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Five years ago, Tanner Hutchens would never have dreamed “The Book of Mormon” musical would inspire him to serve a mission for The Church of Jesus Christ of Latter-day Saints, the very thing the musical openly mocks.
Now, a recently returned LDS missionary, Hutchens detailed his conversion story in a video published by Hi Five Live where he credits “The Book of Mormon” musical with introducing him to the church. During the clip, Hutchens spoke about his experiences in the Washington Kennewick Mission and how he returned home three times before completing his 24 month service. According to Hutchens, these setbacks ultimately strengthened his faith in Jesus Christ and solidified his testimony of the gospel.
Hutchens knew next to nothing about theater when he purchased a ticket to “The Book of Mormon” musical on Broadway. Cut from his high school basketball team due to misconduct, Hutchens was placed in a theater class his freshman year and participated begrudgingly, at first.
“I was going in with this big, bad, athlete attitude,” he admitted in the Hi Five Live video, which has more than 2,500 positive reactions on the site’s Facebook page. “And then I found out that I loved it. . . . I would wake up every single morning and love going to theater class.”
Still, Hutchens had never even heard the word “Mormon” before he saw the play in New York.
“I had no clue that this was a religion,” Hutchens said in the video. “But I can remember looking at the musical and watching it and thinking, ‘My goodness, this is the craziest thing I have ever heard of in my entire life.’”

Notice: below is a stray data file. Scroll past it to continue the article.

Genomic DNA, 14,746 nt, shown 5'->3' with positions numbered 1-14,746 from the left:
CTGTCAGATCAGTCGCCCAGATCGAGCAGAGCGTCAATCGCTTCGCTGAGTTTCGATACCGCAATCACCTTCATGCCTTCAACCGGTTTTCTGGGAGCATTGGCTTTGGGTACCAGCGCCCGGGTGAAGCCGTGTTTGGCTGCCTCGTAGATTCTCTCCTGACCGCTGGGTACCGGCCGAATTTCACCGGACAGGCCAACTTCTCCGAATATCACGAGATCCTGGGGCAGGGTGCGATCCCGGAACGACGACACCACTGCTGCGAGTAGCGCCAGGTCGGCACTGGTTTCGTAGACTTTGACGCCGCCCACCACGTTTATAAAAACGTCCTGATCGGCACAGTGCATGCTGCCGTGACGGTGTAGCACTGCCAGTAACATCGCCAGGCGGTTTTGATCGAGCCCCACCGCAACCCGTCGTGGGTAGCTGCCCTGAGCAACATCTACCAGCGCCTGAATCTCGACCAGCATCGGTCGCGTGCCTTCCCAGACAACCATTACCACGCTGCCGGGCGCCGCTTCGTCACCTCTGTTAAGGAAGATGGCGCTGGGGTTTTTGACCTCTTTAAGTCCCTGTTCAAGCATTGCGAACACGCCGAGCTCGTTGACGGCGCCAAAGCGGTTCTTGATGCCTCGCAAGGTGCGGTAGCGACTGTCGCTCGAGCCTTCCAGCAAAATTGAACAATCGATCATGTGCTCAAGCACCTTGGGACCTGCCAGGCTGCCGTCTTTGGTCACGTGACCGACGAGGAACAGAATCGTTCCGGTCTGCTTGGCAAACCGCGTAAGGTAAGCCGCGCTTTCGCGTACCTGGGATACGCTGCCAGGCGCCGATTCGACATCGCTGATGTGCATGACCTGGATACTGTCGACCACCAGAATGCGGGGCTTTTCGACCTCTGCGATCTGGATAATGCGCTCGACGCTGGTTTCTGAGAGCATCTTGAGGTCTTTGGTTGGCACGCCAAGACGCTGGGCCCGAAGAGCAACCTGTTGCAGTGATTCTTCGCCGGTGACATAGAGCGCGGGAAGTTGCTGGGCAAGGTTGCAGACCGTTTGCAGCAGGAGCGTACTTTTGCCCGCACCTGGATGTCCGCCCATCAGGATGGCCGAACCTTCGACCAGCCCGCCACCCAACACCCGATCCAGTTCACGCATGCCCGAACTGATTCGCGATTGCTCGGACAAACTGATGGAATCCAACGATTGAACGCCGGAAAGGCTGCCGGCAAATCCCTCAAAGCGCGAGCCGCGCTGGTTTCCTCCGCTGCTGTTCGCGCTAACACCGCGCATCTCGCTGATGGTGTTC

“The Book of Mormon” musical, infamous for its profane, sacrilegious and sexual dialogue, has nonetheless attracted many theatergoers since its opening debut in 2011, said the Deseret News. A winner of nine Tony Awards, the musical, written by “South Park” creators Trey Parker, Matt Stone and songwriter Robert Lopez, ridicules two missionaries who leave Utah to preach the gospel in Uganda.
“At the time, I didn’t understand half the jokes that were going on in the music,” Hutchens told the Deseret News. “But near the end, you learn a really good lesson of how important it is to keep your faith and how important it is that when you fall down, you get back up. That God’s always on your side.”
Although the LDS faith was completely foreign to Hutchens at the time, he was no stranger to religion. He was raised Southern Baptist, but Methodists, Pentecostals, Quakers and Amish were all scattered throughout his home area in Yadkinville, North Carolina. Hutchens had been researching different faiths before he came across “The Book of Mormon” musical.
As the play unfolded, Hutchens was particularly impressed by the character Elder Price, an enthusiastic missionary in the story.
“I was very intrigued at how he had spent his whole life preparing for those two years. And he was very prepared,” Hutchens said. “You could just tell that he was ready for it, excited for it, and I’d never seen anyone or anything . . . that was so excited about doing something God-related.”
When he left the show that night, Hutchens was hooked. Obsessed with the thought that anyone could be so devoted to their beliefs, when he returned home, Hutchens researched everything that he could about Mormons.
“All I could think about was just learning more about the religion,” he said in the video. “That’s all I wanted to do.”